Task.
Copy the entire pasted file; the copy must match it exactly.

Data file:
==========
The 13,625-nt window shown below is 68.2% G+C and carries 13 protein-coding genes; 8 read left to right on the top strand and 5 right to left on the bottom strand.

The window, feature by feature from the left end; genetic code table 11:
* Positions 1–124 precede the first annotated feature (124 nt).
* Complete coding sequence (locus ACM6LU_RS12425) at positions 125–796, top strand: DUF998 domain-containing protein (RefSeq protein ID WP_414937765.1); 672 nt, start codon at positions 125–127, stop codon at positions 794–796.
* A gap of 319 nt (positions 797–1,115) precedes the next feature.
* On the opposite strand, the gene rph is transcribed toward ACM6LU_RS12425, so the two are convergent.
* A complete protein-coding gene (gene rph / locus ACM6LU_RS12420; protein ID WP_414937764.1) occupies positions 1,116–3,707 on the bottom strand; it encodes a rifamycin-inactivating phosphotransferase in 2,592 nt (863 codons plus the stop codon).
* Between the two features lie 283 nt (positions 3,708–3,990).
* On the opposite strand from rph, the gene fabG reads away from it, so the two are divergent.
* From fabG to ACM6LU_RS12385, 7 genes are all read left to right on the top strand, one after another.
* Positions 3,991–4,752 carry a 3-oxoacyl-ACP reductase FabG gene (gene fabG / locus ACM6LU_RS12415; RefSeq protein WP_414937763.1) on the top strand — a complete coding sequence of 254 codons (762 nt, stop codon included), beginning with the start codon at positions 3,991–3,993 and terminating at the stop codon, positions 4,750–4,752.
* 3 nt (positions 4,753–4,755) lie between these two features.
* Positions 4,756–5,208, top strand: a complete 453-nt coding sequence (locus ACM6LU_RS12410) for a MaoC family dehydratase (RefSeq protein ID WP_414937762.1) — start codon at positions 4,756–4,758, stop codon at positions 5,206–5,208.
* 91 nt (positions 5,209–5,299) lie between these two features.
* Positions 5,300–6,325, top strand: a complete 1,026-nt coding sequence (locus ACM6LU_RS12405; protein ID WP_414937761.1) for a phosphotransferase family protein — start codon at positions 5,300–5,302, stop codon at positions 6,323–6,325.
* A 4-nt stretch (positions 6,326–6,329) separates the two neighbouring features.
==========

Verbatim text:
The 13,625-nt window shown below is 68.2% G+C and carries 13 protein-coding genes; 8 read left to right on the top strand and 5 right to left on the bottom strand.

The window, feature by feature from the left end; genetic code table 11:
* Positions 1–124 precede the first annotated feature (124 nt).
* Complete coding sequence (locus ACM6LU_RS12425) at positions 125–796, top strand: DUF998 domain-containing protein (RefSeq protein ID WP_414937765.1); 672 nt, start codon at positions 125–127, stop codon at positions 794–796.
* A gap of 319 nt (positions 797–1,115) precedes the next feature.
* On the opposite strand, the gene rph is transcribed toward ACM6LU_RS12425, so the two are convergent.
* A complete protein-coding gene (gene rph / locus ACM6LU_RS12420; protein ID WP_414937764.1) occupies positions 1,116–3,707 on the bottom strand; it encodes a rifamycin-inactivating phosphotransferase in 2,592 nt (863 codons plus the stop codon).
* Between the two features lie 283 nt (positions 3,708–3,990).
* On the opposite strand from rph, the gene fabG reads away from it, so the two are divergent.
* From fabG to ACM6LU_RS12385, 7 genes are all read left to right on the top strand, one after another.
* Positions 3,991–4,752 carry a 3-oxoacyl-ACP reductase FabG gene (gene fabG / locus ACM6LU_RS12415; RefSeq protein WP_414937763.1) on the top strand — a complete coding sequence of 254 codons (762 nt, stop codon included), beginning with the start codon at positions 3,991–3,993 and terminating at the stop codon, positions 4,750–4,752.
* 3 nt (positions 4,753–4,755) lie between these two features.
* Positions 4,756–5,208, top strand: a complete 453-nt coding sequence (locus ACM6LU_RS12410) for a MaoC family dehydratase (RefSeq protein ID WP_414937762.1) — start codon at positions 4,756–4,758, stop codon at positions 5,206–5,208.
* 91 nt (positions 5,209–5,299) lie between these two features.
* Positions 5,300–6,325, top strand: a complete 1,026-nt coding sequence (locus ACM6LU_RS12405; protein ID WP_414937761.1) for a phosphotransferase family protein — start codon at positions 5,300–5,302, stop codon at positions 6,323–6,325.
* A 4-nt stretch (positions 6,326–6,329) separates the two neighbouring features.